Eat-ology, therefore, brings about a holistic approach in the thinking of obesity prevention and environmental sustainability, in order to nurture bigger wholesome communities. The ease of use of the method offers a way to capitalize on the cultural psyche that mobilizes individuals to create change. In terms of childhood obesity management, the Eat-ology way of thinking holds potential for helping children adopt “healthier” personal behaviors. These are not only instrumental to prevent excessive weight gain but are also likely to generate and support sustainable environmental practices. Eat-ology principles are simple, portable, and with training can be easily applied; these qualities are essential not only for achieving weight loss but rather for its long-term maintenance. The proposed Eat-ology approaches to weight loss are disruptive to “dieting” and maybe the key to success in combating obesity to save our resources and ultimately for our planet to go green.


The authors would like to recognize our Gulf Eat-ology Research Group (GERG) for their contributions to our previous and ongoing research projects with membership consisting of the following additional researchers all from UAE:

Dr Abdishakur Abdulla (Associate Director, Public Health research Center, NY University Abu Dhabi); Dr Mazen Taha (Gastroenterologist and Chair Department of Internal Medicine) and Dr Mazen Ashketa (General Internist and Diabetologist) both from Tawam Hospital; Dr Mohamad Milad Ismail (Endocrinologist and Head of Department of Medicine) and Dr Thekra Abdul Salam Al Sayadi (Family Medicine Specialist) both from Al Ain Hospital; Dr Durra Mohammed Al Baloushi (Family Medicine Specialist, Ambulatory Health Services).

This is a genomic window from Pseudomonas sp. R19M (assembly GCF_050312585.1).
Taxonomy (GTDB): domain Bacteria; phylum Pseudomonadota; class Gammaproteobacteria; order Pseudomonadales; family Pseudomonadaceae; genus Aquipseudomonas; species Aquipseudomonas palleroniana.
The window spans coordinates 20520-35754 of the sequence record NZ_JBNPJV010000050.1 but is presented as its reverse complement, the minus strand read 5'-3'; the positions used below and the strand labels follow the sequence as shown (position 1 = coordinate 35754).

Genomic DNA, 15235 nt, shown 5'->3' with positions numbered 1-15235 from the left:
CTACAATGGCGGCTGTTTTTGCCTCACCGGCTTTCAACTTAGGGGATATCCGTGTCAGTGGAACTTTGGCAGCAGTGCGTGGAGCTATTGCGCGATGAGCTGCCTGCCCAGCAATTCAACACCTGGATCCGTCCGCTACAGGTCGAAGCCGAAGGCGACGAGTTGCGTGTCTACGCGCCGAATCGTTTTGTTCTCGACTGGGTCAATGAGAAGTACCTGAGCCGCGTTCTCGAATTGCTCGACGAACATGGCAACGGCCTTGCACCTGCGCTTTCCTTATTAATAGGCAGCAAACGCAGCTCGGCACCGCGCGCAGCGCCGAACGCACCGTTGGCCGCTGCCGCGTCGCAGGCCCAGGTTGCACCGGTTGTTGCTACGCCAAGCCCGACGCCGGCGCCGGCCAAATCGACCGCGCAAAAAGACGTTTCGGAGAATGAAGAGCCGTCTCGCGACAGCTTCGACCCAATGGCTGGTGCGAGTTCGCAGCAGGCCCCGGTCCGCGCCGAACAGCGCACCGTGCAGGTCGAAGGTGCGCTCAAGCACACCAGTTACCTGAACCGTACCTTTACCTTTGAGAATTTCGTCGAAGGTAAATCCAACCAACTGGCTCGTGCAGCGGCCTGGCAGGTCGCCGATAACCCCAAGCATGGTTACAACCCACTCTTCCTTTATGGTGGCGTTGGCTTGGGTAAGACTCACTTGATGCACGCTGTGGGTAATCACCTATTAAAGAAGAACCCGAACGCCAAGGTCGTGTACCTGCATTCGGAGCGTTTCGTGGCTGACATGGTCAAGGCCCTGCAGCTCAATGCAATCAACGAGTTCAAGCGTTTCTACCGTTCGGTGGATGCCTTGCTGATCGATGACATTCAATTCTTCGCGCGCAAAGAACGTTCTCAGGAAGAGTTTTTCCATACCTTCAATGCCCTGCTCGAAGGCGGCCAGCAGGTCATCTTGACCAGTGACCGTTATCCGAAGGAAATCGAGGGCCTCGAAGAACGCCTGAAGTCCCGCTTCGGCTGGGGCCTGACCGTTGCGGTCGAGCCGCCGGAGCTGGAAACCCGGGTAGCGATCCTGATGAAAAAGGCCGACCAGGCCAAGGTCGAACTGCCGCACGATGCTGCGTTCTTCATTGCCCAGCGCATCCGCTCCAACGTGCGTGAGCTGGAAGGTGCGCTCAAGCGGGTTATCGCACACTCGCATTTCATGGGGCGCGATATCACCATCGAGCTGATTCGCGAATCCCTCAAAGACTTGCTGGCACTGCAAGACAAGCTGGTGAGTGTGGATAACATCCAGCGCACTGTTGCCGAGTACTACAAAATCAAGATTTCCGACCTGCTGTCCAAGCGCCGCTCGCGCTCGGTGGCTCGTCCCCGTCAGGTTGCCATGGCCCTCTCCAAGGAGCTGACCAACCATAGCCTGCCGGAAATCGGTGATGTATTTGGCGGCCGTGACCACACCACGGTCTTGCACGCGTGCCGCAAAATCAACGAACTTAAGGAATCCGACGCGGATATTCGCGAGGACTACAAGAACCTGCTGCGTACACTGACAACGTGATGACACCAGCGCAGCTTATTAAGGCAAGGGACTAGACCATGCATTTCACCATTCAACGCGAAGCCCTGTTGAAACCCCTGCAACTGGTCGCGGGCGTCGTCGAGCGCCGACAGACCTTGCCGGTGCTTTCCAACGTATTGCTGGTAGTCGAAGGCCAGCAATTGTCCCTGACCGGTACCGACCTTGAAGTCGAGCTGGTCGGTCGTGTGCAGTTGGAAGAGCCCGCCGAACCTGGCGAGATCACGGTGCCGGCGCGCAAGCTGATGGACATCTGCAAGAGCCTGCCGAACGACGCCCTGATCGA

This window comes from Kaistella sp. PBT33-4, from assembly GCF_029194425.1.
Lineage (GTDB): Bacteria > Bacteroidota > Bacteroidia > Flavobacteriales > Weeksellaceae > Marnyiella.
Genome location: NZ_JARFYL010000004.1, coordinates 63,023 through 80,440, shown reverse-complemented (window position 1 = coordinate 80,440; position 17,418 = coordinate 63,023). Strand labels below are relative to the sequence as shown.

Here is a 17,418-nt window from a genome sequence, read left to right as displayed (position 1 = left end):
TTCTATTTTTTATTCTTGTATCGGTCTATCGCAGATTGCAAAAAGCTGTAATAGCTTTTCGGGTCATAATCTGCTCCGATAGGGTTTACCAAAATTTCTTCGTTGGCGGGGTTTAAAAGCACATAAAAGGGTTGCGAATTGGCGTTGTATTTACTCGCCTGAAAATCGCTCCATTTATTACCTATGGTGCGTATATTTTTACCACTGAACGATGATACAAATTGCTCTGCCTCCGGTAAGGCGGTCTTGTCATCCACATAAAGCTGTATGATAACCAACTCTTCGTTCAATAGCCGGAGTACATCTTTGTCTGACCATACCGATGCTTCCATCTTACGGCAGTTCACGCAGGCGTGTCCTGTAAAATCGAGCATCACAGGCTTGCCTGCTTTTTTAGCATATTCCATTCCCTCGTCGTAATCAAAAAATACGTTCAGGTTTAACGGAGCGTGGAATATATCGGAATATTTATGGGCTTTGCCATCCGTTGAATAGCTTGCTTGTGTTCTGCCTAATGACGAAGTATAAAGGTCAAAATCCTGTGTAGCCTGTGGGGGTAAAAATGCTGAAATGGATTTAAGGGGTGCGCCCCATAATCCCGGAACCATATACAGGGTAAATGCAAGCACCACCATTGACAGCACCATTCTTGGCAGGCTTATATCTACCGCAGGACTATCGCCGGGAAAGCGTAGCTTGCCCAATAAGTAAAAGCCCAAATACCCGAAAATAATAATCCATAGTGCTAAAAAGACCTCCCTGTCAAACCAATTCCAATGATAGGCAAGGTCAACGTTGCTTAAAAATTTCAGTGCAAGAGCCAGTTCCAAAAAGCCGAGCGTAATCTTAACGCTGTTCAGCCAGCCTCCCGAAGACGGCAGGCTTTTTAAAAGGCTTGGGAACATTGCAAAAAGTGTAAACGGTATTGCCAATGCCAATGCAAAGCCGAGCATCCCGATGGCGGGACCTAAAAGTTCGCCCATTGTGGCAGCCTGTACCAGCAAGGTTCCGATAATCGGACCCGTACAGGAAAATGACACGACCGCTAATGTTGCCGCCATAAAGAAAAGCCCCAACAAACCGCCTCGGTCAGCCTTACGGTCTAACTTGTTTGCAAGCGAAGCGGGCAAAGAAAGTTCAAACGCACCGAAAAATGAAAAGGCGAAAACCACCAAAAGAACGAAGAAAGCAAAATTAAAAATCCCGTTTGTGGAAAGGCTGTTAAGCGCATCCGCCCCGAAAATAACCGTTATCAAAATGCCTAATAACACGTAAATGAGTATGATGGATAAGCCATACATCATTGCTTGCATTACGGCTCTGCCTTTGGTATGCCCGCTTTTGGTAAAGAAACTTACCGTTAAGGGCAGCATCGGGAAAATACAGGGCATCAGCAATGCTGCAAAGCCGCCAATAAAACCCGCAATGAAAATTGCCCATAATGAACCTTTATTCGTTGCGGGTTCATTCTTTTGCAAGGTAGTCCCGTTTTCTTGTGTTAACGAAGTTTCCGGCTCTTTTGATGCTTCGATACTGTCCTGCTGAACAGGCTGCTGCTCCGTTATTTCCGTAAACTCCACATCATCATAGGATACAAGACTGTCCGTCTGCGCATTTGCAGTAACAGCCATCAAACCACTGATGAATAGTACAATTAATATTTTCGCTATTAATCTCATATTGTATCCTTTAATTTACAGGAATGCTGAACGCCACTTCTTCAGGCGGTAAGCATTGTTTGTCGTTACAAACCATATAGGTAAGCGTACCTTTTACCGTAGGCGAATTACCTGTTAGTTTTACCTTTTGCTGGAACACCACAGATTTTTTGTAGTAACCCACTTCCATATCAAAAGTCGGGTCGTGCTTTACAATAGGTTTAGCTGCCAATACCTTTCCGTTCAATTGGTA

Financial support and sponsorship


Conflicts of interests

Dr Samra Abouchacra and Dr Oudi Abouchacra are co-authors of a book, Eat-ology. However, there is no form of financial support received by or contributed to research studies published or in progress.

  References Top

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NCD Risk Factor Collaboration (NCD-RisC). Trends in adult body-mass index in 200 countries from 1975-2014: A pooled analysis of 1698 population-based measurement studies with 19.2 million participants. Lancet 2016;387:1377-96.  Back to cited text no. 5
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An R, Ji M, Zhang S. Global warming and obesity: A systematic review. Obes Rev 2018;19:150-63.  Back to cited text no. 8
Edwards P, Roberts I. Population adiposity and climate change. Int J Epidemiol 2009;38:1137-40.  Back to cited text no. 9
Roberts I, Edwards P. The energy glut. The politics of fatness in an overheating world. Int J Epidemiol 2011;40:263-4.  Back to cited text no. 10
Dannenberg AL, Burton DC, Jackson RJ. Economic and environmental costs of obesity: The impact on airlines. Am J Prev Med 2004;27:264.  Back to cited text no. 11
Serafini M, Toti E. Unsustainability of obesity: Metabolic food waste. Front Nutr 2016;3:40.  Back to cited text no. 12
Johnston BC, Kanters S, Bandayrel K, Wu P, Naji F, Siemieniuk RA, et al. Comparison of weight loss among named diet programs in overweight and obese adults. A meta-analysis. JAMA 2014;312:923-33.  Back to cited text no. 13
Matarese LE, Pories WJ. Adult weight loss diets: Metabolic effects and outcomes. Nutr Clin Pract 2014;29:759-67.  Back to cited text no. 14
Mann T, Tomiyama AJ, Westling E, Lew A-M, Samuels B, Chatman J. Medicare's search for effective obesity treatments: Diets are not the answer. Am Psychologist 2007;62:220-33.  Back to cited text no. 15
Brewer JA, Ruf A, Beccia AL, Essien GI, Finn LM, van Lutterveld R,et al. Can mindfulness address maladaptive eating behaviors? Why traditional diet plans fail and how new mechanistic insights may lead to novel interventions. Front Psychol 2018;9:1418.  Back to cited text no. 16
Samra A, Chandrasekhar Nair S, Abdulla A, Taha M, Ismail M, Ashketa M, et al. Harmless eating styles or grave eating errors? A prospective review of eating behaviour in the overweight and obese. J Diabetes Endocrinol Metab 2019;2019:1-8.  Back to cited text no. 17